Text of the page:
Wednesday, 28 July 2010

Doggy Shrines

Why do people engage in actions based on superstition like throwing coins in fountains, salt over shoulders etc.?

Why does superstition persist even in places that have experienced 2000 years of Christianity?

Why do some atheists do things like touch wood - 'just in case'?

Why do all religions, including Christianity have some form of ritual actions? Do ritual actions meet some fundamental human need? Whether those actions are based on superstition or religion or apparent absence of either? To cope with what we fear? To acknowledge something greater than ourselves? To express joy, sorrow, regret, hope etc.?

I'm a Christian. I like to think I'm free of the need of superstitious actions, (though I find some Christian rituals helpful). Then I remembered what I did when our dog Holly died. We'd asked the vet who'd hastened Holly's death to remove her body for a doggy cremation. He did. Home bereft of dog. No body to bury in the garden.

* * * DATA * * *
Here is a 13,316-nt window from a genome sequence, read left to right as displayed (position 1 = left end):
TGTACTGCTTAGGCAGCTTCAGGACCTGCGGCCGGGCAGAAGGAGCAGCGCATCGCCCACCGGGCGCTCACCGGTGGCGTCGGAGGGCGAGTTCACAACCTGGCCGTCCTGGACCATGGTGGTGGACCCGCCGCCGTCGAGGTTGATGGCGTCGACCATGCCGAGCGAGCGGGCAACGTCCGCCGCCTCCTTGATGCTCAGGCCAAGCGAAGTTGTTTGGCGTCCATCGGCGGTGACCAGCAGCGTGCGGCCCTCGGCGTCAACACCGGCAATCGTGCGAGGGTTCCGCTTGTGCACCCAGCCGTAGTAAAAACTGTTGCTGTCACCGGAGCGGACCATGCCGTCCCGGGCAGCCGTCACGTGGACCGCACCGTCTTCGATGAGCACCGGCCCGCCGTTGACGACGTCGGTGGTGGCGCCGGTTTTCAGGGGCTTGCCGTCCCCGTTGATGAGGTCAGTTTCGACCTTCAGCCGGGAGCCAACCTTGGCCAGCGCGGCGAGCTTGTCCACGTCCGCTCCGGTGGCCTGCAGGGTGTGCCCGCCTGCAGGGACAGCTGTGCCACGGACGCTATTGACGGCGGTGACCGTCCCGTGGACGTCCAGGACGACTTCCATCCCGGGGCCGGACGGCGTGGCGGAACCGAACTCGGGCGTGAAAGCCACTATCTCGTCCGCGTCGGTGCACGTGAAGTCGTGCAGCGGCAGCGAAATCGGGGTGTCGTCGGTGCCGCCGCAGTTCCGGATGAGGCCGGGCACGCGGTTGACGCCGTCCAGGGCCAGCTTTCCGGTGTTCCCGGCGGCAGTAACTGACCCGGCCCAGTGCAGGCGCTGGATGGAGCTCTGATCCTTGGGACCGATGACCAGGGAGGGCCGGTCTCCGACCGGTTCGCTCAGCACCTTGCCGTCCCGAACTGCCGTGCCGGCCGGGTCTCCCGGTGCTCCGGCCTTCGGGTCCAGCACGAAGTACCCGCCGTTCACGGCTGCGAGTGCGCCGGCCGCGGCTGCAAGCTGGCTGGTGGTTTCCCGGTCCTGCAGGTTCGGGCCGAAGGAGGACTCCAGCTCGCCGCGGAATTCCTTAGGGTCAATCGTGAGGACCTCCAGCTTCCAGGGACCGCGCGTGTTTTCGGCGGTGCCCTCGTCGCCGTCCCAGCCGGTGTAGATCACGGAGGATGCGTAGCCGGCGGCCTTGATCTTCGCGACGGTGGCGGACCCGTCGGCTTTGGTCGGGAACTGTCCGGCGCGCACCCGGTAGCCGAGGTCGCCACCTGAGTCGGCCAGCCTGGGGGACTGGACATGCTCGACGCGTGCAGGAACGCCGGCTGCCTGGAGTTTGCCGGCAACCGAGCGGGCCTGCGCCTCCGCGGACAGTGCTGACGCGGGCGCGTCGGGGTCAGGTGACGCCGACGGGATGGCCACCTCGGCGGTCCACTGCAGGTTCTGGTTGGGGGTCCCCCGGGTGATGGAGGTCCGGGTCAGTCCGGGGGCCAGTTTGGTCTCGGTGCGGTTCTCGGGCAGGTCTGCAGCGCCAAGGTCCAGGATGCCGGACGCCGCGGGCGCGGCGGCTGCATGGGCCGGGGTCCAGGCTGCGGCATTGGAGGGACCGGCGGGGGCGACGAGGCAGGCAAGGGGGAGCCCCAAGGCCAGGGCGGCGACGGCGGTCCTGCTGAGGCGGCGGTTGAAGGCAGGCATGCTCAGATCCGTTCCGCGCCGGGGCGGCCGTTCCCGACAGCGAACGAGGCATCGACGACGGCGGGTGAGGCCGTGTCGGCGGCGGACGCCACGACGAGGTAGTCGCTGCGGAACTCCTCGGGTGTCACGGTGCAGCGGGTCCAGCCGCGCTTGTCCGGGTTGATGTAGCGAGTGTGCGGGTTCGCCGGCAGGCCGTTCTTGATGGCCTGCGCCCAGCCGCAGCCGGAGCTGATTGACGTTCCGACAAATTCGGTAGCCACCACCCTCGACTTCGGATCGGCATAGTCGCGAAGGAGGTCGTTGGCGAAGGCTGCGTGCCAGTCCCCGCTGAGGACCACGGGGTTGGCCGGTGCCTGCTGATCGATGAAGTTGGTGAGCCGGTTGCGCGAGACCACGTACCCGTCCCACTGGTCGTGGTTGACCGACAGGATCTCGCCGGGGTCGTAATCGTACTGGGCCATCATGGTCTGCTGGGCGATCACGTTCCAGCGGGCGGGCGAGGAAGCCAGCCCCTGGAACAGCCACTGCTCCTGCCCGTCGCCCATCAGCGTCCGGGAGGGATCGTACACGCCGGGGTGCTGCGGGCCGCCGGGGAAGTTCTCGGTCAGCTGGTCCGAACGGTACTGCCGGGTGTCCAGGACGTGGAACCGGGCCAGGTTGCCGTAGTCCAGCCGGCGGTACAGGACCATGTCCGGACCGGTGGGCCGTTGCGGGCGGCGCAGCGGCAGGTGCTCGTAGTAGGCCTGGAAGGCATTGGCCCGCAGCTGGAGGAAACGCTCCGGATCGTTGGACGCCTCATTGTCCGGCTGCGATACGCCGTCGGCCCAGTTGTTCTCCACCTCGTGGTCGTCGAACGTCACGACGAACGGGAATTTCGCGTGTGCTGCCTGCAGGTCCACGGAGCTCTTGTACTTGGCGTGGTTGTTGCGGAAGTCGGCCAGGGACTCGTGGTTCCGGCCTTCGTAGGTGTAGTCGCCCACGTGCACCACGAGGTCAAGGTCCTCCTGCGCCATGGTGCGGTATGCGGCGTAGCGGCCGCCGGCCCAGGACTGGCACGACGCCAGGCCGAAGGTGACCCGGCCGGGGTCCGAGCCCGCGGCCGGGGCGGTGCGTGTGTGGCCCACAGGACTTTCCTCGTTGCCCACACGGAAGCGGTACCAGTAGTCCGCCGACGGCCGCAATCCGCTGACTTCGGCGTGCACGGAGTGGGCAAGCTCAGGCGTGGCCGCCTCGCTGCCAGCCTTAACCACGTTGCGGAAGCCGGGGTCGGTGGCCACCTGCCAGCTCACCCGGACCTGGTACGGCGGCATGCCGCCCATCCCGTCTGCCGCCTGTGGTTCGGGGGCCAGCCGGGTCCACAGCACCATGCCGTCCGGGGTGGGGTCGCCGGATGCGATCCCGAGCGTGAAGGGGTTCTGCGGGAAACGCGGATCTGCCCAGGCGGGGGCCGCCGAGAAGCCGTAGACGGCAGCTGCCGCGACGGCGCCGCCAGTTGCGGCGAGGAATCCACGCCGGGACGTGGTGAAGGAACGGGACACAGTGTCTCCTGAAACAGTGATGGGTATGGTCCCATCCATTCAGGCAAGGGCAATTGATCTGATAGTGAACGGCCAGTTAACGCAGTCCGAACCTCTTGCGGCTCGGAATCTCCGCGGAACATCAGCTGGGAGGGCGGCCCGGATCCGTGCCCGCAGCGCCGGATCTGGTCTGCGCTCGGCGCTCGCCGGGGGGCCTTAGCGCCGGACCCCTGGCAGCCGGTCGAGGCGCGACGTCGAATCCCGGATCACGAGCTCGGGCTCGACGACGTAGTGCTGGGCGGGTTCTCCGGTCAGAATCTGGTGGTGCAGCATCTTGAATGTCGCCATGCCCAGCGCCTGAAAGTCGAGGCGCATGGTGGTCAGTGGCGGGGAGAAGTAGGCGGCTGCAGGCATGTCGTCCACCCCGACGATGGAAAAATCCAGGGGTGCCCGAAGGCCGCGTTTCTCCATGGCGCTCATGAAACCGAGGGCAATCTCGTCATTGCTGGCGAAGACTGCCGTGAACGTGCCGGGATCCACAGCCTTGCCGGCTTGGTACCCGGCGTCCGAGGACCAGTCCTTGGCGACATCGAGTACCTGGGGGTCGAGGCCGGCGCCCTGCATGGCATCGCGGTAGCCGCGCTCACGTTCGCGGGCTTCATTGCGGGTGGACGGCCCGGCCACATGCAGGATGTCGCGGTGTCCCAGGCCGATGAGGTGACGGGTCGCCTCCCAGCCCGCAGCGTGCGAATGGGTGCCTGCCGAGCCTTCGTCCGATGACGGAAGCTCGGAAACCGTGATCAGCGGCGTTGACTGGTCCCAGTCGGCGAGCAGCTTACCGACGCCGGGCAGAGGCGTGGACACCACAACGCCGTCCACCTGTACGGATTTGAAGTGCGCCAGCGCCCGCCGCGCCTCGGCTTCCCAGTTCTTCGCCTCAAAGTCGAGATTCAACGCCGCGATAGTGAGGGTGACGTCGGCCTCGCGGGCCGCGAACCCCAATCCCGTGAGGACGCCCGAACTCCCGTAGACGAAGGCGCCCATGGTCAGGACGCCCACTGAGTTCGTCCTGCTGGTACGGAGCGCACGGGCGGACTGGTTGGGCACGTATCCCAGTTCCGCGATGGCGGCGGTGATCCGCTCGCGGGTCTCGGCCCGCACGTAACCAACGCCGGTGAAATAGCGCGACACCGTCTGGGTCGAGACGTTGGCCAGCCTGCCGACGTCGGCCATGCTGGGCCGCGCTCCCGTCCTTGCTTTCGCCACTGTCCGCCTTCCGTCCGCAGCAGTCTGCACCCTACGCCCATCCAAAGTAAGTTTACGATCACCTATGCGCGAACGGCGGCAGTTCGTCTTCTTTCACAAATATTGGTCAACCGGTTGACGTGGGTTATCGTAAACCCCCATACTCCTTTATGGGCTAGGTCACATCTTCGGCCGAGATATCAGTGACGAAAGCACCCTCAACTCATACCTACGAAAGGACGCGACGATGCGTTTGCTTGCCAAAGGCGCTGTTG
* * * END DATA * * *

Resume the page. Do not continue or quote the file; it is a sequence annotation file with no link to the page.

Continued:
After family hugs, I had an overwhelming urge to do something. I got permission from my very understanding line manager for a few hours compassionate leave. Then I washed the dog's bedding and disinfected her plastic bed. Then I picked a lot of daffodils from the garden (it was March) and filled Holly's bed and feeding bowls with them. I found a photo.

I looked at what I'd done. I'd made a shrine! For a labrador dog! I maintained it for a week. Superstition? A basic human need? A help to grieve?

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